Yes. The first step is a five-day induction training, which has theoretical and practical parts. This way, colleagues are handed over to the areas with all the knowledge they need to do their job. In the field, the induction process continues and is now carried out by the team leaders.



What career path can I take at DENSO?



On joining, an operator starts with us in a specific category. There are three levels in this job, with the possibility of upgrading every year, based on the performance of the colleague and the number of machines they can operate. There is also the possibility of progressing to machine setter and then to team leader, a level that can be reached in 4-5 years. 99% of the managers we employ are appointed through internal promotion. There is a very strong tradition of internal promotion in Japanese company culture.



How is internal training and promotion done?



We have internal competitions that you can apply for. For leadership positions, the most common is for managers to assess who they see as suitable in their area to become a team leader. When someone is put on this path, they are always given a fixed-term contract extension first. This is a kind of training period, which allows both parties to decide whether this is the right path for them or whether they would prefer to return to their original job. This is to avoid the trap of a very good professional becoming a manager who may not be the right person for the job.



We aim to have a one-year training period for all levels of management, with development systems behind that, whether you become a team leader or a manager.



In recent years, employee needs have changed a lot, for example in terms of the leadership style that employees expect. How does this fit in with Japanese work culture?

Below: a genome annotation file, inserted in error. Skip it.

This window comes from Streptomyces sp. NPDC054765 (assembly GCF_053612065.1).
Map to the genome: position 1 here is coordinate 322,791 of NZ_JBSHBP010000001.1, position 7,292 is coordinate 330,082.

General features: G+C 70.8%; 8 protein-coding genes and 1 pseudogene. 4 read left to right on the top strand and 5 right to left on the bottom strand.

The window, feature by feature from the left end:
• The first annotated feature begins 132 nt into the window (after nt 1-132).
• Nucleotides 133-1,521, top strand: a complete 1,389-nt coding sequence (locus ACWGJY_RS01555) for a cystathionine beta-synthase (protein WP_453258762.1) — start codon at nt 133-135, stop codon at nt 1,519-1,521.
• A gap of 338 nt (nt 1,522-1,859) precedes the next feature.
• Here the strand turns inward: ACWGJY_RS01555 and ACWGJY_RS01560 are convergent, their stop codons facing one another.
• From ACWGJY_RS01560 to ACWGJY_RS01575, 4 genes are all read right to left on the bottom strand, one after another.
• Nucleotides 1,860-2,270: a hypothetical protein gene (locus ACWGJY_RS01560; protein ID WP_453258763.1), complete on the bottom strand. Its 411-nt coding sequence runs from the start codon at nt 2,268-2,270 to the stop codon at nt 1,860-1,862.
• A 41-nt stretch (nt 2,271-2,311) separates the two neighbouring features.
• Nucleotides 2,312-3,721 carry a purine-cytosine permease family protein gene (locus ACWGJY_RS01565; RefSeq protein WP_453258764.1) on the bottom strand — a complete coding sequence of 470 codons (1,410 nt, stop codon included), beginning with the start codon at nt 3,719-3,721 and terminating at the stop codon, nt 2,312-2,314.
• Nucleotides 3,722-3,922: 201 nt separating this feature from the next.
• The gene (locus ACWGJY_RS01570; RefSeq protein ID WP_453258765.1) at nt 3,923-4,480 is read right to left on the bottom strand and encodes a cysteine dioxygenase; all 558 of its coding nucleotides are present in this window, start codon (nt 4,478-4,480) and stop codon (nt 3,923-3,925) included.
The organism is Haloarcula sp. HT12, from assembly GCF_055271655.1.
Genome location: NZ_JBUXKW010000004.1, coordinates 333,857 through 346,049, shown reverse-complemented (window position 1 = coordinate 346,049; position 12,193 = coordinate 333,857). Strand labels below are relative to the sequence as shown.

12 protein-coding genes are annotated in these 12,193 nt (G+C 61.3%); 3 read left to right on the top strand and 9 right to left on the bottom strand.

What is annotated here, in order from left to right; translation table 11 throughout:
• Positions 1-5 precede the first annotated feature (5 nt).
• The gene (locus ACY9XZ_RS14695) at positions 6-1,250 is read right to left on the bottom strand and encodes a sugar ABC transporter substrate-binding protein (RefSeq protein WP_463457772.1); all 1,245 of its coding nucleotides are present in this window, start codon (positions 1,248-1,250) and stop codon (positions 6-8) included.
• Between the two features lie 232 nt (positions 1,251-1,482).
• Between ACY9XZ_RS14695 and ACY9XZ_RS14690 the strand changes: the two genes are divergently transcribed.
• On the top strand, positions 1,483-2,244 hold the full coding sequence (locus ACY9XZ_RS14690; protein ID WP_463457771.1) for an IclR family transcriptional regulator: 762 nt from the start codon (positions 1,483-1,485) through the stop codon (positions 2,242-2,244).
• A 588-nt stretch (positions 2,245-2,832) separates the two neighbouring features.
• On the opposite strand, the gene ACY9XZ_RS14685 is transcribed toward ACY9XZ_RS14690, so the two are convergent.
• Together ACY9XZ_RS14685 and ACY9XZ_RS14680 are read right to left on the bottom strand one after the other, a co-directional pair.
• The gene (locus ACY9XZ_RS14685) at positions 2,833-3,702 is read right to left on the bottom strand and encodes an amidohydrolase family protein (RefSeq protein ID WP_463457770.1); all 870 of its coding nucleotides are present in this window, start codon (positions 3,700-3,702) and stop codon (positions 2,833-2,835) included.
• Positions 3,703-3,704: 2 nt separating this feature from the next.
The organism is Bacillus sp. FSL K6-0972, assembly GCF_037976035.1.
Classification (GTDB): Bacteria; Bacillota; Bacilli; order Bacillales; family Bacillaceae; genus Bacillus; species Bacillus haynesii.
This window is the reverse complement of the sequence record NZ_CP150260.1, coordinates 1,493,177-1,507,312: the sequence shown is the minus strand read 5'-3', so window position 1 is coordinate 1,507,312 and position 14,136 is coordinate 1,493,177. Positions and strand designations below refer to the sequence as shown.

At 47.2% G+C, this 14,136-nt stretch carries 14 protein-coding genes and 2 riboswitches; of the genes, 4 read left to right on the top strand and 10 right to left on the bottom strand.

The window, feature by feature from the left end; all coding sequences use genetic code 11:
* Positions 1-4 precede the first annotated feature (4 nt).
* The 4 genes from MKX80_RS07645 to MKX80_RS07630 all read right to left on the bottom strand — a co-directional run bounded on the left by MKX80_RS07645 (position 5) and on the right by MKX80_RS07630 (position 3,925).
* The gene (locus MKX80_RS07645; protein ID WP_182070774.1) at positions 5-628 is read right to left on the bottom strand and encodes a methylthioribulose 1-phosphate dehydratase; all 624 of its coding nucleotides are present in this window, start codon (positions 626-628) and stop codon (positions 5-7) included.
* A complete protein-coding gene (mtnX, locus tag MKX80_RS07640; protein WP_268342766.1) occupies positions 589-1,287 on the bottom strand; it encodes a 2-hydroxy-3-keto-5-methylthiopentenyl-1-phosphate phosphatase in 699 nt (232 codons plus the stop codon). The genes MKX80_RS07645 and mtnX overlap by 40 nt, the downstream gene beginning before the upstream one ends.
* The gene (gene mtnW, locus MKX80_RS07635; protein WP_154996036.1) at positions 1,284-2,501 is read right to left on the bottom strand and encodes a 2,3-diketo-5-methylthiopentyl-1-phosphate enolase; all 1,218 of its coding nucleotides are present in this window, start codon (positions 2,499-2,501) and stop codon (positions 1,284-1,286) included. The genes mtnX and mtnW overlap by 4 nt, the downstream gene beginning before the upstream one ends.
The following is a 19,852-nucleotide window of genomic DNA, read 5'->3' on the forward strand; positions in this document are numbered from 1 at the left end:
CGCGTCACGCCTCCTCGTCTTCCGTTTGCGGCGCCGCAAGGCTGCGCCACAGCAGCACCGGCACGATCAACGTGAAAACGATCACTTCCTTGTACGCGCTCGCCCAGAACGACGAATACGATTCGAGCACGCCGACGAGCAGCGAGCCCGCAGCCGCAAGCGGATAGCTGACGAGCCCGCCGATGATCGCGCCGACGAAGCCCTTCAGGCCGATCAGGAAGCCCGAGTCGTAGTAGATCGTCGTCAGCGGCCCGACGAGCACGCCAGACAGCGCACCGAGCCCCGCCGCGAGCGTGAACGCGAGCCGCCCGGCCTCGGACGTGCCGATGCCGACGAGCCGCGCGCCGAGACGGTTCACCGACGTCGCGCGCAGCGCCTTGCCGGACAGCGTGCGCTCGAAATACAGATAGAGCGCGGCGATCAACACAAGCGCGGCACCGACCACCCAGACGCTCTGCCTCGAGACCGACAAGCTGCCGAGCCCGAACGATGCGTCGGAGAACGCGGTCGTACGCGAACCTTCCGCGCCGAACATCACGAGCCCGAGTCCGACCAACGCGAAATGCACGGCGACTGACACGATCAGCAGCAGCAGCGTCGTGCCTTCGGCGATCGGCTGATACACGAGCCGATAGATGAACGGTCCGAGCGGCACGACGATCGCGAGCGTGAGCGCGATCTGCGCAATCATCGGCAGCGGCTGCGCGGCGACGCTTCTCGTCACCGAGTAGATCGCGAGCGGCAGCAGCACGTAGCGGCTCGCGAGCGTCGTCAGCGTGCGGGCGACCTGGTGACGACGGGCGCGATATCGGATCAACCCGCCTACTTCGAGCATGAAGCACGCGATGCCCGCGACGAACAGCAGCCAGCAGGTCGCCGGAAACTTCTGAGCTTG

For example, feedback is not a strong point of the Japanese work style, and there is a growing demand for it from colleagues, especially the younger generation. We are constantly working to create the conditions for this. We need to learn and practise how to give each other honest feedback, whether it is in staff-to-staff or manager-to-staff communication. We have also held training courses and workshops on this. The results are improving year by year, we are seeing the change, but it is also a wider cultural issue, as we have many nationalities working for us, who also differ, for example, in what they can communicate.



You have been with the company for many years, during which time a lot has changed in terms of HR and the labour market. Can you highlight some of the key turning points?



The first turning point was the Lehman Shock (2008 crisis - ed.), when the economy, including our operations, stalled to such a degree that we had to do things we had never done before. That was a major learning point. At the time, we formulated a number of principles that we have adhered to ever since.



The next point was when the labour market changed and the Hungarian workforce ran out. First, in 2014, we started to bring in labour from other parts of the country by providing accommodation, then a few years later we started to work with cross-border workers, and then foreign workers came.



What are some HR professional principles and mottos that are still important to you as an HR manager?



It has always been important to me that we work along the company values, which are a solid foundation. I believe it is a core value to respect each other and to operate systems in which our employees and our partners feel that way. In addition, it is clear that there is a need for continuous change, nothing can be done by rote. Nor can we plan based on the data of previous years, because we will never experience the same things as we did last year, and the pace of change is accelerating.



What are the key values?



Foresight, cooperation and loyalty are key. Respect, which I mentioned earlier, which includes constructive debate and forward-looking discussions.



What are the issues you most like to work on?



I prefer to deal with challenging new tasks, and the last few years have brought almost nothing new to the HR profession. For me, the importance of the topics is determined by the responsibility they have on the employees and our environment. I am concerned about how employee needs are changing, what is needed from the employer side to retain them.



Photo of Ágnes Sándorné Bosnyák